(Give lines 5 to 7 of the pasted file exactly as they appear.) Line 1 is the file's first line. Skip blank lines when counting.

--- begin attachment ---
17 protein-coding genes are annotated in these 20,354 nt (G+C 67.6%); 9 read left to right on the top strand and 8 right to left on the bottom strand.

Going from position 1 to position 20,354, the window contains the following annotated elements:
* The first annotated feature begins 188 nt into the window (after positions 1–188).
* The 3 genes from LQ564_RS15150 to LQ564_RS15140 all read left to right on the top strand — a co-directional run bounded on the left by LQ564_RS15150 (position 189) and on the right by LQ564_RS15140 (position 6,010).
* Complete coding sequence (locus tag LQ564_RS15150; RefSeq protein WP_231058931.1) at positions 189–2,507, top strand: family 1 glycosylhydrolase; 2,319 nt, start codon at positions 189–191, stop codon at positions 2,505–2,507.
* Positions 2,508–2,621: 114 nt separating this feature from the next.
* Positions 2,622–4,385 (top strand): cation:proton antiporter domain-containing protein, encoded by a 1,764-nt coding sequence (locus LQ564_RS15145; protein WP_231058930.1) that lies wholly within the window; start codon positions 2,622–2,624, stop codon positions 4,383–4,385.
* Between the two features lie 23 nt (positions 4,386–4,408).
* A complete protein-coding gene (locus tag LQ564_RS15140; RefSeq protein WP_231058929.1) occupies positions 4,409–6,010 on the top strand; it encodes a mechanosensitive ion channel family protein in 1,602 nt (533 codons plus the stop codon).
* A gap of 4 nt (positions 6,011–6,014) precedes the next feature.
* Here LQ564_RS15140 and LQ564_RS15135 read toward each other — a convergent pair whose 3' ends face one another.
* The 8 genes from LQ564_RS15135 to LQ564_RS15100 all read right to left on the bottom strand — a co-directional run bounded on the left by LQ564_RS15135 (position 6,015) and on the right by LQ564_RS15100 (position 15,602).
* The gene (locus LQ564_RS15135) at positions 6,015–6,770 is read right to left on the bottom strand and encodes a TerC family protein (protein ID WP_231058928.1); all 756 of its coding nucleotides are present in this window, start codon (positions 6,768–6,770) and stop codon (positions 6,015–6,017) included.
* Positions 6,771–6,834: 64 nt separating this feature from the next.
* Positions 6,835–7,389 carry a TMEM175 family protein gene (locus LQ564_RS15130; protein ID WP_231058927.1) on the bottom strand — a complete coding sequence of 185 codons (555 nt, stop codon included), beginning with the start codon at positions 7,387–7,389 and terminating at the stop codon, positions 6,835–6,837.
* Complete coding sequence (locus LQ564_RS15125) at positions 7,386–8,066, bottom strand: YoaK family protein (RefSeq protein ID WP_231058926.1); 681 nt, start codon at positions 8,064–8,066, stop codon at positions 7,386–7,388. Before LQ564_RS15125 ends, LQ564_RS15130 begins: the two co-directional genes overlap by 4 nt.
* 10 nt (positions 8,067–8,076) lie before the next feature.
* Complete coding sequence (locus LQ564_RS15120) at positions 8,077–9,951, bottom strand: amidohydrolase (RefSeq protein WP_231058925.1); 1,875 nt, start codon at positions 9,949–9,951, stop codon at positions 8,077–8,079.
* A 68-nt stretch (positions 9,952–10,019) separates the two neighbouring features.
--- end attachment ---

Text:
* Complete coding sequence (locus tag LQ564_RS15150; RefSeq protein WP_231058931.1) at positions 189–2,507, top strand: family 1 glycosylhydrolase; 2,319 nt, start codon at positions 189–191, stop codon at positions 2,505–2,507.
* Positions 2,508–2,621: 114 nt separating this feature from the next.
* Positions 2,622–4,385 (top strand): cation:proton antiporter domain-containing protein, encoded by a 1,764-nt coding sequence (locus LQ564_RS15145; protein WP_231058930.1) that lies wholly within the window; start codon positions 2,622–2,624, stop codon positions 4,383–4,385.